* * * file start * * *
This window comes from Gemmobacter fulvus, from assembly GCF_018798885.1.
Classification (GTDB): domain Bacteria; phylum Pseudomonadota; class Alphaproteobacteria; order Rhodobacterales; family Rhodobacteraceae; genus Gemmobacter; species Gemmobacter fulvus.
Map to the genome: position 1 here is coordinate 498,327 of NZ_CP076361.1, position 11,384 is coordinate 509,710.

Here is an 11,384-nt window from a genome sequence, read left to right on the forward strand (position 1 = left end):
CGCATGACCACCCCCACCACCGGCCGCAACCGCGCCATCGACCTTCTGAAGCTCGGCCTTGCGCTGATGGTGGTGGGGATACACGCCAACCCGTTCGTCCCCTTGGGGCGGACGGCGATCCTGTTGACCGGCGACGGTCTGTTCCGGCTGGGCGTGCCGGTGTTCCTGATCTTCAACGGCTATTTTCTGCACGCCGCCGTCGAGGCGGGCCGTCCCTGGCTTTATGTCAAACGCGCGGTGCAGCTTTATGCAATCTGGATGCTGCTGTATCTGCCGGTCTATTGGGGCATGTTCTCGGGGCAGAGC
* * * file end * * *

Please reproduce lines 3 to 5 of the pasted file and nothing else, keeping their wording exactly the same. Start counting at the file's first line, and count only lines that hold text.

Map to the genome: position 1 here is coordinate 498,327 of NZ_CP076361.1, position 11,384 is coordinate 509,710.

Here is an 11,384-nt window from a genome sequence, read left to right on the forward strand (position 1 = left end):
CGCATGACCACCCCCACCACCGGCCGCAACCGCGCCATCGACCTTCTGAAGCTCGGCCTTGCGCTGATGGTGGTGGGGATACACGCCAACCCGTTCGTCCCCTTGGGGCGGACGGCGATCCTGTTGACCGGCGACGGTCTGTTCCGGCTGGGCGTGCCGGTGTTCCTGATCTTCAACGGCTATTTTCTGCACGCCGCCGTCGAGGCGGGCCGTCCCTGGCTTTATGTCAAACGCGCGGTGCAGCTTTATGCAATCTGGATGCTGCTGTATCTGCCGGTCTATTGGGGCATGTTCTCGGGGCAGAGC